Subjects were requested to complete a general questionnaire covering information on social characteristics, lifestyle habits and medical history. Participants were asked to maintain their life style throughout the intervention period, while avoiding flavanol-rich foods and substituting the experimental DC by another food. A diet adjustment was also considered so that DC possibly replaced another food of similar energy. The researcher helped in providing dietary advice for participants to help them achieve this goal. This happened by asking participants about the types of snacks usually consumed. Energy composition of these snacks was assessed, and substitutions based on food energy content were suggested by the researcher. To monitor changes in dietary intake, participants were asked to fill a 3-day un-weighted diet diary twice: at the run-in phase and at week 3. Energy and macronutrient intakes were then analysed using NetWISP dietary software package (V 3.0). Changes in physical activity levels were assessed via a physical activity questionnaire at the run-in phase and during the second appointment (at week 4). Physical activity levels were then transformed into MET (Metabolic equivalent task)/hour. Furthermore, an acceptability questionnaire was designed to obtain data on whether it was palatable/acceptable to consume the assigned portion of dark chocolate daily (either LPDC or PRDC). Compliance to the study protocol was assessed by: 1) through the 3-day diet diary and physical activity questionnaire and 2) Directly asking participants whether they have consumed all the samples of chocolate daily as required. A high compliance was defined as the consumption of 85% or more (equivalent to missing no more than one sample a week) of the chocolate throughout the study.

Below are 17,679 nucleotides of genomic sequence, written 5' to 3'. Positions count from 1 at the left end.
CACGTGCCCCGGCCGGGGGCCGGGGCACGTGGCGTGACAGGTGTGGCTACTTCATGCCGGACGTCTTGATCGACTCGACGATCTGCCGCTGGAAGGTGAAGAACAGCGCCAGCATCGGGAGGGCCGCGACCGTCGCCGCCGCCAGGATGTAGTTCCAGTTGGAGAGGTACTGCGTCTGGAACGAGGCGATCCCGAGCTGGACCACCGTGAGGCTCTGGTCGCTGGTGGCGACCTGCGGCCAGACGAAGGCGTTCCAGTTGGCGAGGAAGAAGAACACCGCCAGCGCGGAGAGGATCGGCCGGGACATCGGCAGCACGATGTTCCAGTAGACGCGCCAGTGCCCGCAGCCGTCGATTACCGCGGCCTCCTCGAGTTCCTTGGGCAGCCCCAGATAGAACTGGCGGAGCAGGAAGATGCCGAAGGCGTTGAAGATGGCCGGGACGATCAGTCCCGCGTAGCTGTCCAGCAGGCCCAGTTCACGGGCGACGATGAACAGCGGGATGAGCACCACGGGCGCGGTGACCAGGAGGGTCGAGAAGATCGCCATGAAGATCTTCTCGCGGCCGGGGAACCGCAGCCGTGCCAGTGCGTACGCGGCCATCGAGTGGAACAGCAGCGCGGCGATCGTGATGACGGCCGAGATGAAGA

Statistical analyses